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    High Yield

    A visit to a commercial vineyard and winery in Morendat-Naivasha in 2015 inspired Mwangi Gachonde and his partner to co-found Central Valley Vineyard in which he is the Chief Executive Officer.


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    They conceptualized the idea after visiting a retired teacher who grew grapevines in half an acre farm and literally lived off it.

    “I realized this is what I wanted to do,  establish a vineyard that will bear fruit for the next 60 years and make good wine out of it, both as a hobby and a commercial venture” said Mwangi.

    “In an industry dominated by only imported grapes and wine from South Africa and Europe, we decided to dive deep into the art of establishing a vineyard for production of fresh grapes initially and eventually venture into making wine. Through that, Central Valley Vineyard was born”

    Mwangi Gachonde, CEO, Central Valley Vineyard.JPG

    Mwangi Gachonde, Photo/Courtesy

    Mwangi together with his partner are currently running their emergent two-year old vineyard in Murang’a County, in a seven-acre piece of land with over one acre under current production.

    “The first harvest which was in October 2017 produced sweet table grapes which we sold in the market. The feedback from the consumers was exceptional and this gave us satisfaction that better times lie ahead” said Mwangi.

    He harvested approximately 150kg of grapes which he sold to various consumers who had already booked the fruits before maturity. A kilo fetched him between Sh600 and Sh700. He is expecting to harvest 0.5 tonnes of the fruits in April next year, three times more than the first harvest.

    Considering that very few people have ventured into vineyards commercially in Kenya, the knowledge and information to establish and successfully manage one has been an uphill task for Mwangi.

    “The Kenya Agricultural and Livestock Research Organization has not been of much help because their model farm is not in a good shape, however they have provided useful theoretical information”

    “We had to research a lot from the few established vineyards, online articles and guesswork to reach the position we are in right now. Equally, different sources have given us differing information regarding the same enquiry and therefore we have had to try our best to strike a balance based on our climatic and weather conditions”

    At the moment, the entrepreneur is pursuing ways of sharing the acquired grape farming knowledge to others who would like to venture into the space. In this, Mwangi has developed a curriculum on how to establish and manage a vineyard and is in the process of having the curriculum approved by the Ministry of Education under the Technical and Vocational Education and Training Authority (TVETA) program.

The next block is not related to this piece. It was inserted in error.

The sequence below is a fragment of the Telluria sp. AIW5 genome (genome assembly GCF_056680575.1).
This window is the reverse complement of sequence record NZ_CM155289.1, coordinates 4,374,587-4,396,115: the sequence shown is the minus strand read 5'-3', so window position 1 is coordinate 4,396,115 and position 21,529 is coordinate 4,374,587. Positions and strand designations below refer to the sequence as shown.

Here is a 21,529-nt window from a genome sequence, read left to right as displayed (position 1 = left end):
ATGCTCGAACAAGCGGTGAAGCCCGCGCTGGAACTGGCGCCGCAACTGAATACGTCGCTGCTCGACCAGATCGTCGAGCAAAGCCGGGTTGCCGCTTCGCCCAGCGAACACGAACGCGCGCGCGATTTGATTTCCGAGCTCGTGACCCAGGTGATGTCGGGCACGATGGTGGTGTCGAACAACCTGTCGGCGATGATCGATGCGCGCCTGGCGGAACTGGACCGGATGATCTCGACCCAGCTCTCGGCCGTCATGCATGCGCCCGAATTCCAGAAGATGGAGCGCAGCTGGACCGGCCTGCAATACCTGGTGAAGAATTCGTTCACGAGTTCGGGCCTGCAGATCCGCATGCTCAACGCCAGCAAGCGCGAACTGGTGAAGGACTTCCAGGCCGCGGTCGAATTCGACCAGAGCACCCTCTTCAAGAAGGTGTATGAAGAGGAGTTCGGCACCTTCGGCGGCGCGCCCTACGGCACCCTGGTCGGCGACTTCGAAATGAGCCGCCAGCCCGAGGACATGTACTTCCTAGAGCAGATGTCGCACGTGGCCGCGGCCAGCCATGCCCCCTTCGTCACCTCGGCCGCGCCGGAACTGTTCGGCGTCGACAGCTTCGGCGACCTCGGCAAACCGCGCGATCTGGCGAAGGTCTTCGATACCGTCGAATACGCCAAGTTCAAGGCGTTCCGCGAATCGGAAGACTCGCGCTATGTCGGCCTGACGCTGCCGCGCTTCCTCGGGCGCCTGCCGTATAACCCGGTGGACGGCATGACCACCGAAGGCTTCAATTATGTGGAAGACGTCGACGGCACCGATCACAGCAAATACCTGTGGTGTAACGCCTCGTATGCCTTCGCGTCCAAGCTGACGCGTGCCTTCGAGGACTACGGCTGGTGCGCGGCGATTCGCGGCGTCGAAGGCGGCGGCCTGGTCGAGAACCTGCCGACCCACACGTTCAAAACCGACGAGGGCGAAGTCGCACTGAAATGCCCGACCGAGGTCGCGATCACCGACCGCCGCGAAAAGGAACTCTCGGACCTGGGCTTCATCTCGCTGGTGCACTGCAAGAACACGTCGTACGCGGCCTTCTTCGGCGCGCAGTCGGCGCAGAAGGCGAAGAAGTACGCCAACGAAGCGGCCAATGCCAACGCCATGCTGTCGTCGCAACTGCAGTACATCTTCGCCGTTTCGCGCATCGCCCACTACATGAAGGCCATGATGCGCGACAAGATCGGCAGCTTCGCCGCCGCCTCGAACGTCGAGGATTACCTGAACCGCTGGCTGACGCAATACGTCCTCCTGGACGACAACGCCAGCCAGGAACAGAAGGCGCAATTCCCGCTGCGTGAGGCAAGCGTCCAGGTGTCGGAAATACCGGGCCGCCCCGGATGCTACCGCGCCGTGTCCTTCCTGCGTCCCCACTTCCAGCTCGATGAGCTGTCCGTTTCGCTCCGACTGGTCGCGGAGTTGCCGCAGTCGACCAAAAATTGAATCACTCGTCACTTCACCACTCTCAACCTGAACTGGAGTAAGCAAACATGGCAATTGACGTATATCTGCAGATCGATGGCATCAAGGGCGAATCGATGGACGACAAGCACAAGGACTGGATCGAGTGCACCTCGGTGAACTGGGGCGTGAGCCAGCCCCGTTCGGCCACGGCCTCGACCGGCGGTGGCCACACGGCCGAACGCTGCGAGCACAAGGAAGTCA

In the meantime, he is training farmers who are willing to venture and start their own vineyard, through the entire lifecycle from learning, seedlings acquisition and hand-holding them until their vineyard is up and growing.

    “As Central Valley Vineyard expands and grows to make its own wine, I plan to hold meet-ups and wine fests for wines and grape lovers with the aim of promoting locally produced wines and grape products”

    Mwangi, an IT expert by profession is also the current Head of ICT at Invesco Assurance Co. Ltd. He previously worked at Access Kenya Group, Barclays Bank and Synergy-Pro Limited.





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    Margaret feeding her chicken in their chicken pen which has over 5000 chicken. Photo courtesy.

    A family half an acre farm next to Thika River, in Kiambu County is housing two fish ponds, a poultry pen and a dairy unit. This has attracted farmers and experts who visit the farm to learn how a small piece of land can be used to run different agribusiness activities.

    Kenneth Macharia, a husband and father of two daughters and a son, decided to introduce his family to agribusiness after retiring as technician from the Ministry of Transport. Each member handles a different farm unit, a factor that has contributed to the farm’s 10 to 15 farmer group visits every week.

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    “Our farm receives visitors weekly. Recently we hosted a delegation of farmers from Homa Bay County which had come on a series of agribusiness activities in Nairobi and extended their visit here,” said Macharia.

    Macharia's wife, Margret and first born son Kevin, a graduate of Kenyatta University (KU) handle the poultry pen which has over 5000 chicken. The family tarted with layers and broilers until 2010 then switched to indigenous chicken which Margaret learnt from Kenya Agricultural and Livestock Research Organization (KALRO).

    “With time we decided to leave indigenous variety to try Kuroiler breed by investing Sh200,000 to purchase 50 chicken which have multiplied to what we have today,” said Margaret.